How to Disable SELinux on Fedora 26

This post describes what SELinux is and how you can disable it on Fedora 26 if you need to.

What is SELinux?

SELinux stands for Security Enhanced Linux and it is an additional layer of security on your computer.

At a basic level, it runs in the kernel and acts to determine what programs are allowed to access on the computer. For example a webserver may be set up so that it is only allowed to access port 80 by default. This then provides security as programs that are not typically meant to be accessing specific ports/programs/files are forbidden from doing so.

SELinux provides a large number of defaults for programs, ports and files to prevent this unauthorized access. These defaults are configured by the operating system and are a set of rules which can be turned on and off. In some cases these rules may need to be configured to allow a program to run unhindered by a SELinux policy.

Since the defaults will work for the majority of users they will typically not need to be changed. On a desktop computer these checks should not impact the performance.

To see if SELinux is running you can use the sestatus command

[chewett@endor-fedora26-vm ~]$ sestatus
SELinux status: enabled
SELinuxfs mount: /sys/fs/selinux
SELinux root directory: /etc/selinux
Loaded policy name: targeted
Current mode: enforcing
Mode from config file: enforcing
Policy MLS status: enabled
Policy deny_unknown status: allowed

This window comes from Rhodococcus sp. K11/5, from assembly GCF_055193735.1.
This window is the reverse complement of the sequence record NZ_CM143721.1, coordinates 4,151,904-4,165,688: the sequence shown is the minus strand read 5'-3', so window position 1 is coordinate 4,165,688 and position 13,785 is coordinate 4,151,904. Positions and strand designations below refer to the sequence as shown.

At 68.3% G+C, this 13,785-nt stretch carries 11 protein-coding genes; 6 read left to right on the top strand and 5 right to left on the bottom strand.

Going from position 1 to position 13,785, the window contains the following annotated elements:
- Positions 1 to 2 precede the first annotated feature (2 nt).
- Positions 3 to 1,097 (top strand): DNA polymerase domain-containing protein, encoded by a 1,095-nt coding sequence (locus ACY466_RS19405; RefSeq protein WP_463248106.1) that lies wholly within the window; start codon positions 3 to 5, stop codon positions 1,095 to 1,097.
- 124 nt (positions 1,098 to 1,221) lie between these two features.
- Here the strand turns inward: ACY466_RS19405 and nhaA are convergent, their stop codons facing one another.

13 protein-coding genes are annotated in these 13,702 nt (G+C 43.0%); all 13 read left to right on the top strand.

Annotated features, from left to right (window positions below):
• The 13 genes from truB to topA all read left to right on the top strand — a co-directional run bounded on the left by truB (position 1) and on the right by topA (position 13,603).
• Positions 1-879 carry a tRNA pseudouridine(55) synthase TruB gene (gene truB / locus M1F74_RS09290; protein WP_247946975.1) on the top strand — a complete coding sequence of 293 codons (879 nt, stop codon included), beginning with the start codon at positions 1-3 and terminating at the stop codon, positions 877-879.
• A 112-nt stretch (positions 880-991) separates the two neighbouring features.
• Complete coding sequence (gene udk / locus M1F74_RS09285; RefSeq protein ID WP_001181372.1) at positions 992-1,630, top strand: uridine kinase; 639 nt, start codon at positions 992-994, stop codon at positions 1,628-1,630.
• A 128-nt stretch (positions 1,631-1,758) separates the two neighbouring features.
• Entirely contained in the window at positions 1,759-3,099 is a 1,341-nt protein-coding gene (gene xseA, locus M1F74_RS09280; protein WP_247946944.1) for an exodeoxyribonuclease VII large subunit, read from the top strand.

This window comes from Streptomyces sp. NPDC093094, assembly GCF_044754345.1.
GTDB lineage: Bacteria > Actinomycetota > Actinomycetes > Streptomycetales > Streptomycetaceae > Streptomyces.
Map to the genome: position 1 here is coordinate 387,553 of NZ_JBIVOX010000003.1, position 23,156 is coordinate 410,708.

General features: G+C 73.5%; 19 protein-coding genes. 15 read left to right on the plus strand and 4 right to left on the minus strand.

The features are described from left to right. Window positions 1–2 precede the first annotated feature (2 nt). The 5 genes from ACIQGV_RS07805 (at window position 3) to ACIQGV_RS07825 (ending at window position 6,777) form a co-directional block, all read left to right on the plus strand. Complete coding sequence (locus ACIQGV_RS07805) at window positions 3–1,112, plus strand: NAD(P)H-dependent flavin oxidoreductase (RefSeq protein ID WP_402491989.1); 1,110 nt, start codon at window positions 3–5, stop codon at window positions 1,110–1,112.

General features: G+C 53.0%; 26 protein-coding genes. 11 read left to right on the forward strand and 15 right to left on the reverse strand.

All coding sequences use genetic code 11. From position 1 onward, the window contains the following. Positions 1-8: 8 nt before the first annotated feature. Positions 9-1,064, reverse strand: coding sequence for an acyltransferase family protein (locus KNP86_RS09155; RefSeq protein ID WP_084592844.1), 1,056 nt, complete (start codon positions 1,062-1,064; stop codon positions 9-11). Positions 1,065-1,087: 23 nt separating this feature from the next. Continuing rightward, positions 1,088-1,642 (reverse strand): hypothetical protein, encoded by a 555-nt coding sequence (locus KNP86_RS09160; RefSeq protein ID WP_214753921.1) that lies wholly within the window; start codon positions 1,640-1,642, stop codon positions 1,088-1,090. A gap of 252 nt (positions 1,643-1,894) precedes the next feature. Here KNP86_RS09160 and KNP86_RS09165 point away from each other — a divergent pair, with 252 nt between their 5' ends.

Max kernel policy version: 31

Here I have run it on my Fedora 26 installation and it is reporting that it is enabled and therefore active.

Why would I want to disable it?

If you are setting up a new service or program SELinux might limit its access to something it needs. If this is the case SELinux may need to be tweaked to allow your program to run.

Typical error messages may be that the program cannot access files it needs. This might occur if SELinux has forbidden access to the files your program is trying to access.

If SELinux has blocked access to a program it will be noted in either /var/log/audit/audit.log or /var/log/messages. These block lines will include the string avc: denied.

An example of a block message taken from the SELinux Fedora FAQ’s is:

type=AVC msg=audit(1214965667.121:635): avc: denied { unix_read unix_write } for pid=15524 comm="npviewer.bin" 
key=59918130 scontext=unconfined_u:unconfined_r:nsplugin_t:s0-s0:c0.c1023 

Here npviewer.bin has been blocked by SELinux. From here you can go and search for the issue and find a solution, unblocking it if necessary.

How to Disable SELinux on Fedora 26

If you are really sure that you want to turn off SELinux completely this can be done as described below.

Please note that, in almost all cases, it is better to find out what rule is preventing what you are trying to do from working. Once this has been found you can disable the rules that are causing the issue. This is a better idea than disabling SELinux completely. This is because the SELinux rules that you have not disabled would still be protecting you.

The SELinux config file is located in /etc/selinux/config and to disable it the SELINUX config setting needs to be set to disabled.


Once this is done the system needs a full reboot to apply the setting. This is because it is a kernel level option and the kernel must be fully restarted.

Once this has been done SELinux has been fully disabled on the system. I can now see this by running sestatus again.

[chewett@endor-fedora26-vm ~]$ sestatus
SELinux status: disabled

Now I can see that SELinux has been fully disabled on the system.

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